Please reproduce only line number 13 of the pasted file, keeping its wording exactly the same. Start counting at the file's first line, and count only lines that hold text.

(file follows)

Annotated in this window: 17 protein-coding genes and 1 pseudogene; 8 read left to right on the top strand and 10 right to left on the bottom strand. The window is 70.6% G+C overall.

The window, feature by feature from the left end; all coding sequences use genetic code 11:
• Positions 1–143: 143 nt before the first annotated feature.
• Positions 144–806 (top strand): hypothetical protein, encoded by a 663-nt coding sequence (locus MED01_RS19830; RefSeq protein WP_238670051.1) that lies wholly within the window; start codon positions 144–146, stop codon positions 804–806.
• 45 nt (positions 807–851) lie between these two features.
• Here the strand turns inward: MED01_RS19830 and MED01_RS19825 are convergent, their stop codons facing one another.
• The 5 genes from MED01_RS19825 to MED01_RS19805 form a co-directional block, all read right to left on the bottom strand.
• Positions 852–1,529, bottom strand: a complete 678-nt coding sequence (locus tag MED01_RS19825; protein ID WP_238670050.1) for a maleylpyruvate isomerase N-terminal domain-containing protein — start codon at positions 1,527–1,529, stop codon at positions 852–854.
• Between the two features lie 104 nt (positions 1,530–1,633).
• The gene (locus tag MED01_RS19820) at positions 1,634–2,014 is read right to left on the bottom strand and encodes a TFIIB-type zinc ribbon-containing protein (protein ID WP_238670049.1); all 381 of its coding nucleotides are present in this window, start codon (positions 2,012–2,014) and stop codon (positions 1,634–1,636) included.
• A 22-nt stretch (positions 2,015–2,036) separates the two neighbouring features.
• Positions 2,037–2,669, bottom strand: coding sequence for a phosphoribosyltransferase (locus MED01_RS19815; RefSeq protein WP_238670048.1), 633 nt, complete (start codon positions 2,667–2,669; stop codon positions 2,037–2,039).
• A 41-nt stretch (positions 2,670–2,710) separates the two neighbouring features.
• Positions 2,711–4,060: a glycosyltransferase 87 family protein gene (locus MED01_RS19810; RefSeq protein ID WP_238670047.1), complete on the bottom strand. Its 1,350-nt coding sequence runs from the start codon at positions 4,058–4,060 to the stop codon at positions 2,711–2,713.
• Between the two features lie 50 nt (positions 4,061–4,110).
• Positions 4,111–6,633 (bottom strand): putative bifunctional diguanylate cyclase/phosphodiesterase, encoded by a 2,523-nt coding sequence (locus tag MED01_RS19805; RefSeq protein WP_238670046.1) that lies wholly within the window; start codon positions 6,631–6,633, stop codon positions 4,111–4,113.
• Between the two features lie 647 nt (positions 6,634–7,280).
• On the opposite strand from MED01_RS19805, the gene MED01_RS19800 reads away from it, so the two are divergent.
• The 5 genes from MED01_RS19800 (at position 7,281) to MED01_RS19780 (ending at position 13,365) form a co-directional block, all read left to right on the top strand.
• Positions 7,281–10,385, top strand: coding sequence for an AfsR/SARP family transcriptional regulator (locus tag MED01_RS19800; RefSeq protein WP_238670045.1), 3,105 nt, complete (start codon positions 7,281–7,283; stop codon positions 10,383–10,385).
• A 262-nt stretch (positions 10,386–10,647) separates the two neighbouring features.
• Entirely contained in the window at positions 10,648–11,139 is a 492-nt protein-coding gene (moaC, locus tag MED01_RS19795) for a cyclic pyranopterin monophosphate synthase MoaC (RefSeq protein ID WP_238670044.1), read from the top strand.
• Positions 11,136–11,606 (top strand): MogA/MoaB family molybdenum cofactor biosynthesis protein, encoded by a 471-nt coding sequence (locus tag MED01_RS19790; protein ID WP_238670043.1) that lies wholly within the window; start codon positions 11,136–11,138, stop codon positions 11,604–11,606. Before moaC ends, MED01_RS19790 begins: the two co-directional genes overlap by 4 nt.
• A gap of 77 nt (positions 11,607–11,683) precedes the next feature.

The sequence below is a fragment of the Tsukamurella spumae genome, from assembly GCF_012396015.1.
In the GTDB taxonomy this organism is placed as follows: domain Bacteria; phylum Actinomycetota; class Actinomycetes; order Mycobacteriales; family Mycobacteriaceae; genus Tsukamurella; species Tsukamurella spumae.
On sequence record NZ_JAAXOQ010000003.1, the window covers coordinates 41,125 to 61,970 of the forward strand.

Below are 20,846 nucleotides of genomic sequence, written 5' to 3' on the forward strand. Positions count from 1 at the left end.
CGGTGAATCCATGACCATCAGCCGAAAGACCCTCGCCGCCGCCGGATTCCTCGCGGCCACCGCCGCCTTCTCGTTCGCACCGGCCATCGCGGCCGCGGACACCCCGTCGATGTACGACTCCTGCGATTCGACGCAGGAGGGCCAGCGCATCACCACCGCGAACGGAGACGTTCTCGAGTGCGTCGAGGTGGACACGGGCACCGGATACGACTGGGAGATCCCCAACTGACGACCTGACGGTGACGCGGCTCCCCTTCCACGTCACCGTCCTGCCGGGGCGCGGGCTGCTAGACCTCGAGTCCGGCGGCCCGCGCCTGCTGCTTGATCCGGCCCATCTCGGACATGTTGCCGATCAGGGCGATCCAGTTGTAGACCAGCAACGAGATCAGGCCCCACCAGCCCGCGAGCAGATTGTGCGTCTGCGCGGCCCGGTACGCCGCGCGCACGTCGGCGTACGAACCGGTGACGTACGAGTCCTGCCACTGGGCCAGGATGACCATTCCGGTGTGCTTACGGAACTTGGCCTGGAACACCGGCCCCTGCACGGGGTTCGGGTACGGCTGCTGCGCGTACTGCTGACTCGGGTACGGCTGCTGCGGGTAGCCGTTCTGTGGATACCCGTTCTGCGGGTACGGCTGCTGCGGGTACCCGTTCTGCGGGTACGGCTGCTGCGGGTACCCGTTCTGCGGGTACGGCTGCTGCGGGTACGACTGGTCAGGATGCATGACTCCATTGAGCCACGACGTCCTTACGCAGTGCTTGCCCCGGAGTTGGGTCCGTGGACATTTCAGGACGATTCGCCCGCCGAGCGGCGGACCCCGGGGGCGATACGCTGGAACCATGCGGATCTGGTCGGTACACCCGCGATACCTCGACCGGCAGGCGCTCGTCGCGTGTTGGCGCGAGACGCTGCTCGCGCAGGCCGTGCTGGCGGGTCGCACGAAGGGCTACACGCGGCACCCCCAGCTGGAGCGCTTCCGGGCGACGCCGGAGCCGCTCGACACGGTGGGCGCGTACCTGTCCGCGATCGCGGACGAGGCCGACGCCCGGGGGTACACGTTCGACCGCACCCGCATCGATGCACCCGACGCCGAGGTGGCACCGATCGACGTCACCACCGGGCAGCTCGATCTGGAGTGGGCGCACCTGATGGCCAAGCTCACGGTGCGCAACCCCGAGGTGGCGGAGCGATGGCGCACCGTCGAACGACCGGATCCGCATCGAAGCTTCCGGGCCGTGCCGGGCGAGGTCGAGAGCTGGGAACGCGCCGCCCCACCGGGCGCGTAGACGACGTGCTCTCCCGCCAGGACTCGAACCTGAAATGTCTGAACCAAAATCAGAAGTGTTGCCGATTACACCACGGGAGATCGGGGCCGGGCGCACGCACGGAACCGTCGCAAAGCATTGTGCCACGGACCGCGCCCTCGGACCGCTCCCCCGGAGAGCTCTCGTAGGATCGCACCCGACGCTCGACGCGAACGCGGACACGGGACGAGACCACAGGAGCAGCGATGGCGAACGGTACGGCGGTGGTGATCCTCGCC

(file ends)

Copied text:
• A 41-nt stretch (positions 2,670–2,710) separates the two neighbouring features.